The longitudinal relationship with patients is one of general practice’s greatest strengths. But it also makes a serious diagnosis particularly hard, writes Jobbing Doctor
There are some consultations that have a profound effect on you.
I have recently had one, and am trying to work out why it has upset me so much. I have had a great many consultations over my busy career that have made an impact on me, but this one is different.
My patient has brain metastases from an undiagnosed primary. This is a nightmare scenario. It has happened to me too many times recently, and it has always been in the same way. A vague presentation, non-specific symptoms, no red flags, and then (even when you investigate early) the disease has always got a hold, and the person fights a losing battle.
I have had to witness its effect and help the people who surround the patient – the spouse, the children, and even surviving parents. It is horrid, and I hate having to do it.
General practitioners are different from hospital doctors. People who work in the hospital sector have this strong idea that it is about intellect and ability: I regularly get reports from the junior doctors that I teach and mentor about this ongoing problem attitude. It amounts to an idée fixe. Undoubtedly those who were not successful in hospital medicine were decamped to a career in general practice. But it is not that.
The difference is the relationship you have with the patients: it is a longitudinal relationship over many years. It means that you have been with the patients as their doctor for a long time, and that relationship is crucial to the way in which general practice works.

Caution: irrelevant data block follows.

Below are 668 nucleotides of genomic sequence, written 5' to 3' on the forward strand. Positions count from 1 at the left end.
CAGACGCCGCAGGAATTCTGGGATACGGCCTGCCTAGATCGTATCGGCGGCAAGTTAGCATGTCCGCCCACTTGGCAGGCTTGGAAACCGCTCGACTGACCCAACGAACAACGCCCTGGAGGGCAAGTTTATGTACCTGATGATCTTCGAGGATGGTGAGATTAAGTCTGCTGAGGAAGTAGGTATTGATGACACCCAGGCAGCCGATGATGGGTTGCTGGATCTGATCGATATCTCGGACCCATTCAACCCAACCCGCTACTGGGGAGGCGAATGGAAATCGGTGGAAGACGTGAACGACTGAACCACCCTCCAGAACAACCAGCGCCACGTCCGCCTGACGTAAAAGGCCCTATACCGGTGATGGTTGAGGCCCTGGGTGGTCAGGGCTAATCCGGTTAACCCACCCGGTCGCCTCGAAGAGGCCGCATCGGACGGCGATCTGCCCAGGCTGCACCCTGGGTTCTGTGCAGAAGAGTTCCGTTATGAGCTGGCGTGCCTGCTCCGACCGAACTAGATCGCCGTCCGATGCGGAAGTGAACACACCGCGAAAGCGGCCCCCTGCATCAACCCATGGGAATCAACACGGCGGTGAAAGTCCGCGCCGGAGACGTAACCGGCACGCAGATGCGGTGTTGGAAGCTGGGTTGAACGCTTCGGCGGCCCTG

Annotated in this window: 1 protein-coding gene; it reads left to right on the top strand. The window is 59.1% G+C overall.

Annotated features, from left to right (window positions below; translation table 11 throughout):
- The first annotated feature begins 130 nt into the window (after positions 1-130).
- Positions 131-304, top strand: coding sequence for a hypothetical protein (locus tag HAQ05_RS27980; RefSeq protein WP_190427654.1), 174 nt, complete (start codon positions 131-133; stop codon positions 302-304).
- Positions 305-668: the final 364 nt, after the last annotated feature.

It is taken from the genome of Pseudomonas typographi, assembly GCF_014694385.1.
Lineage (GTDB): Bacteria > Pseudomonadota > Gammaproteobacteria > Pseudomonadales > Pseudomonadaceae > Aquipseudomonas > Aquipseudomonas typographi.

My initial reaction to any report of a serious illness is to look at my and our role in the case, and to see if there was any way of making the diagnosis sooner: did I practice medicine to the standard that I expect from my partners and colleagues? I would like to bet that every doctor does this. Whenever a patient dies, or gets a serious diagnosis, I see if I had any part in it.
I would like to say that all significant diagnoses are a good opportunity to learn, and I would review the case because of the educational potential.
That is rubbish, of course, and rubbish on stilts. We check to see if we have cocked it up.
I didn’t cock my case up at all, however. The time from first symptoms (reported retrospectively) and diagnosis was short, and no-one knows where the primary is.
One of the reasons for my unhappiness is the effect this illness is having on the family. I needed to sit and listen to the story, and write it down. I need to reflect on my patient’s contacts with my practice, and try to explain why we did what we did to the family. That is enormously exhausting, as you don’t want to be defensive and cold, or (on the other hand) to blame yourself for not doing what there was no indication to do. You are a mass of emotions – and that is as it should be. In front of you you have a chronicle of the patient’s journey: your medical notes.
The other reason for my unhappiness is that I knew the patient socially, and so I remember when the patient was well, and the entirely non-medical relationship we had – talking about inconsequential stuff.
We are a similar age as well. I am now at an age where people around me are getting significant illnesses and they are dying.
I don’t think of myself as old – but I could be the next one.
The Jobbing Doctor is a general practitioner in a deprived urban area of England.
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